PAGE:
Two churches, different financial trajectories

The Mormon temple under construction at 18th and Vine Streets will open with no debt.
The Mormon temple under construction at 18th and Vine Streets will open with no debt. (RON TARVER / Staff Photographer)
Posted: February 15, 2014

Along the two blocks of North 17th Street on either side of the Vine Street Expressway in Center City, remarkably different financial trajectories of two religious groups are playing out.

At the headquarters of the Roman Catholic Archdiocese of Philadelphia, south of Vine, church leaders are turning property accumulated over generations - such as cemeteries - into cash in a bid to fill huge financial gaps.

About a block north, the Church of Jesus Christ of Latter-day Saints announced plans this week to build a meetinghouse and a 32-story residential tower next door to its $70 million temple, already under construction. The apartment tower alone could cost $75 million to $90 million, a real estate expert said.

Where do the Mormons get the money?

The Mormon Church expects members to tithe - to donate 10 percent of their income to the church - and puts some teeth into that expectation.

Any Mormon is allowed to worship in a chapel, like the one to be built in Philadelphia, "but only Mormons who adhere to the highest standards of the faith," including full tithing, are allowed in the temple, said W. Paul Reeve, an associate professor of history at the University of Utah.

The highest sacraments of the religion, such as marriage, take place in the temple, and having that access apparently motivates Mormons to give.

Independent surveys show Mormons give more to their church than do practitioners of other religions, said Ryan T. Cragun, an associate professor of sociology at the University of Tampa.

"Even though it's supposed to be 10 percent, we have external evidence suggesting that it is 7 to 8 percent," said Cragun, a former Mormon who studies the sociology of religion.

Catholics give far less, said Charles E. Zech, an economics professor at Villanova University and an expert on church finances. "Rather than tithing 10 percent, a typical Catholic household in this country contributes about 1.1 to 1.2 percent of their income, which is way low not only compared to Mormons but also to other Protestant churches," he said.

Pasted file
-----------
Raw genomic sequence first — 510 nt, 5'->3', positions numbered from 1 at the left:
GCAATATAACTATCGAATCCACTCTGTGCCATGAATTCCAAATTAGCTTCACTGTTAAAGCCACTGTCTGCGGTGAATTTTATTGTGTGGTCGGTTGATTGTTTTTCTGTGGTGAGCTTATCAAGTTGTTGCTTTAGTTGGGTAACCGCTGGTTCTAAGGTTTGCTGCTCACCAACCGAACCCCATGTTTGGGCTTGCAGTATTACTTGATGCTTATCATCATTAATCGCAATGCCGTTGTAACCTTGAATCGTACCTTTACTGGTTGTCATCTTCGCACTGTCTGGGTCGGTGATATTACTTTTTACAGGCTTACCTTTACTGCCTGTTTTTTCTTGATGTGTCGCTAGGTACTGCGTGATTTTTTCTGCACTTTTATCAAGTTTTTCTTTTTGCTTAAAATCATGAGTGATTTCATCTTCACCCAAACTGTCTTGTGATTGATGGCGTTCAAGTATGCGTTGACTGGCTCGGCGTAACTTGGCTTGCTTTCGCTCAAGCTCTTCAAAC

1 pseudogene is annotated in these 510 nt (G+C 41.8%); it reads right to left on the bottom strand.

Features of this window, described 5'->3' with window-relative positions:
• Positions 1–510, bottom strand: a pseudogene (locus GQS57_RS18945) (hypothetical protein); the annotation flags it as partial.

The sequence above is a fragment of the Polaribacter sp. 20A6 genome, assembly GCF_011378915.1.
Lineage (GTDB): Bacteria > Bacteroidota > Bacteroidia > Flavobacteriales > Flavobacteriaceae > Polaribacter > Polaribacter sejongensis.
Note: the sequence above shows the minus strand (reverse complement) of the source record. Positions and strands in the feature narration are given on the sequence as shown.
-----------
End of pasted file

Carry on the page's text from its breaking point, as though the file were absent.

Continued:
How much Catholics and Mormons give overall is unknown.

There are 15 million Mormons worldwide, including 6.3 million in the United States, according to the church website. There were 1.1 billion Catholics globally in 2010, according to a study by the Pew Research Center.

But Mormons are on a growth tear, with 15 U.S. temples under construction and more overseas. There are already 68 Mormon temples in the United States.

The temple rising at 18th and Vine Streets is being paid for with members' donations that are funneled back to the central church offices in Utah. Unlike most new Catholic churches and parish halls, the temple will open debt-free, experts said.

"When these temples are dedicated, they are paid for," said Reeve, who is Mormon.

Less is known about the financing of the 32-story residential tower planned for 16th and Vine Streets. It's a project of one of the Mormon Church's for-profit arms.

"This is basically a big black box. We just have very little information on what's going on," Cragun said.

A recent deal in Florida gives a sense of the scale on which church-owned Mormon businesses operate.

AgReserves Inc., a for-profit affiliate of the church, agreed in November to pay $565 million for 382,834 acres of timberland on Florida's panhandle. The church already owned 290,000 acres of cattle ranches and citrus farms in the state.

Asked for information about the Mormon Church's businesses, a spokesman sent an Internet link to a July 2012 document on Mormon Church finances. This is what the article said about farmland holdings, which are not limited to Florida:

"The church's business assets support the church's mission and principles by serving as a rainy-day fund. Agricultural holdings now operated as for-profit enterprises can be converted into welfare farms in the event of a global food crisis."


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